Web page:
Posted March 2019
I was teaching my son how to sew not so long ago, and whilst I was showing him how to make a stitch, he took a very deep sigh and said, “I have so much to learn in life.” Now, as a mother I had to laugh at the profound statement my son made at the ripe old age of 5 years, but then later on I reflected and wondered…just how much are we willing to accept the amount we need to learn? Taking myself as an example, I put on hold creating this website simply because the task seemed so daunting and the learning so great, I lacked the confidence to get it started. I was so scared of it all, not because I am a techno-phob, because I think I typically have the confidence to explore and use technology – I seem to know how to solve the basic problems we face each day with technology and if all else fails, I instigate the most technical solution possible – turn the machine off and then back on again.
But creating a website takes technology and technical knowledge to a whole new level and I was unsure of my ability to learn this. And so I started thinking, how much do we run away from learning? Do we even know we are running away from it or are we running at such a speed that we have already moved around the corner and have forgotten why we were running in the first place?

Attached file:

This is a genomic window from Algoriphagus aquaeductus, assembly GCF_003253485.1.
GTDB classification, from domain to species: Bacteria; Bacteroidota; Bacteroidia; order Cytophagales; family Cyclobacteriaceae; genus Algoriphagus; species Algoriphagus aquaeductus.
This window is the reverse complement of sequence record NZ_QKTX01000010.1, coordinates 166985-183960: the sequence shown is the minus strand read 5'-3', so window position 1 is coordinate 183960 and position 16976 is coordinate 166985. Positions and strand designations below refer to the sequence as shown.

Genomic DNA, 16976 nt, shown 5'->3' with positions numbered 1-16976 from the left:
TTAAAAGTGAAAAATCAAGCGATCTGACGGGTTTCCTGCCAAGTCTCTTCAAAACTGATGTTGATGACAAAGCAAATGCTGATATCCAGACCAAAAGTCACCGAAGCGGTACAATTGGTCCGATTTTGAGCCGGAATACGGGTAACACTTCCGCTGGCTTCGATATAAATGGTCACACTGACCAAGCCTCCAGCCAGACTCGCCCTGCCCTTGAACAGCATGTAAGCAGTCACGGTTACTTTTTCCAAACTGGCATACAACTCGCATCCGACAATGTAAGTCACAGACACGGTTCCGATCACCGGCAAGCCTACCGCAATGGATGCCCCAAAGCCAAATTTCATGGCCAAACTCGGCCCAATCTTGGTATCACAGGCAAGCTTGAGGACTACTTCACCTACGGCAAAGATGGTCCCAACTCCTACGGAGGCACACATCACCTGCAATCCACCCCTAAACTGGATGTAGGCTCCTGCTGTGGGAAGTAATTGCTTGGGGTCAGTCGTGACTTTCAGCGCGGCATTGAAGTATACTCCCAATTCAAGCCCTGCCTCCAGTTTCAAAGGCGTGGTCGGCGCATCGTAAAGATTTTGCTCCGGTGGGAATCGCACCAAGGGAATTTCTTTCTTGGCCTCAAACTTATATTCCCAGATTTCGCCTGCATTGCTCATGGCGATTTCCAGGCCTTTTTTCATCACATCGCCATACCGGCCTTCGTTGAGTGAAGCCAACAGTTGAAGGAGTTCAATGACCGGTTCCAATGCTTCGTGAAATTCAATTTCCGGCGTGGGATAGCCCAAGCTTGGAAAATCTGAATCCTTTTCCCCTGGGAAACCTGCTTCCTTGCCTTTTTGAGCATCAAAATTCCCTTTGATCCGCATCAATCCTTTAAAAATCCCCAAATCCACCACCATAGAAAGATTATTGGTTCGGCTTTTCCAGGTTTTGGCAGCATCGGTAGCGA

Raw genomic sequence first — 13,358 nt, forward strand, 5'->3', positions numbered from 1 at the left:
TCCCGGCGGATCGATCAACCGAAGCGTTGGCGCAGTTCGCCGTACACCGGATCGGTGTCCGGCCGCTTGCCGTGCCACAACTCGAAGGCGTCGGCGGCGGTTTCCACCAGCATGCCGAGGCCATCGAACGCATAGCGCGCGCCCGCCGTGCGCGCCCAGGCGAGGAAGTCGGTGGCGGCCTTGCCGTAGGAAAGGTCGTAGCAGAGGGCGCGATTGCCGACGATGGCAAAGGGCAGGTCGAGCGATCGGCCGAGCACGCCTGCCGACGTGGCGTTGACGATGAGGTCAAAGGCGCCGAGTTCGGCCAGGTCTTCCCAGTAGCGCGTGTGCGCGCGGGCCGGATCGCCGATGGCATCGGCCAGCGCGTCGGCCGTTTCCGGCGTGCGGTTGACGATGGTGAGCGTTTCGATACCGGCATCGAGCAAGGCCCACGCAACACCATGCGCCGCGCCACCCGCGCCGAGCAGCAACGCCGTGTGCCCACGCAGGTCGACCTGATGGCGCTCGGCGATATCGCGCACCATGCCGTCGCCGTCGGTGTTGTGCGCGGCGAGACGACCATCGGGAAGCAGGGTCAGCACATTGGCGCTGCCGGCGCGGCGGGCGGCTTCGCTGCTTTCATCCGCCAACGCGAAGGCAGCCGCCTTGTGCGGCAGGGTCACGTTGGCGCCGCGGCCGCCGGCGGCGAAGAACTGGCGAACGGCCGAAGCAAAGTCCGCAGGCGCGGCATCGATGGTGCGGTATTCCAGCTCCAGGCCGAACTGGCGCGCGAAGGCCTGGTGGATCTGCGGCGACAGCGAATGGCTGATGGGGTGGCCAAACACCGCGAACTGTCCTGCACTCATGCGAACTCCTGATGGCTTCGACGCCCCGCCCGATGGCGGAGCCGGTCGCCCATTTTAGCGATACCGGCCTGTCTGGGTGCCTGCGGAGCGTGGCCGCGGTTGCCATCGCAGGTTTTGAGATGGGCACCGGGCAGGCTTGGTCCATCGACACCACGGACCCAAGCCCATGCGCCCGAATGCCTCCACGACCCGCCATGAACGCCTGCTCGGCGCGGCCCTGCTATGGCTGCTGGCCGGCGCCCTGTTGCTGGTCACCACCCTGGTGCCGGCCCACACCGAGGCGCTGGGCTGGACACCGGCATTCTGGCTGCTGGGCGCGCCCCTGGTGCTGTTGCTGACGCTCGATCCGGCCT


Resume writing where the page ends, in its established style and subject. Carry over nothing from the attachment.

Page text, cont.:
If this is the case, how does this translate in the workplace? How much learning are we actually taking on board each day at work and how much are we pretending to ignore simply because it all seems too hard? What does this mean for change? When we want to create a change how can we if we are dealing with the lack of willingness to learn something new?
We know there are 7 reasons why people resist change and there are clear tactics how to deal with each one, but what if the there is no rational reason? What if we just are afraid of learning? How do we deal with that?
Before we can learn anything, there are two things that MUST happen. First we must be aware we need to do something, in order to achieve a task, make a change, or discover something new. Secondly we need to have the desire so we can make the decision to learn. Creating desire so we make the decision requires motivation, inspiration and enthusiasm. Without these things, we simply won’t do it. This is why, when I am asked to join or lead a change programme, one of the first milestones I look to achieve is to create a brand/logo for the change – something that not only quickly and easily allows people to identify the change but to also no what it is about for them. This will help build the excitement and motivation around the change by using the branding in all the communications and elements of the change.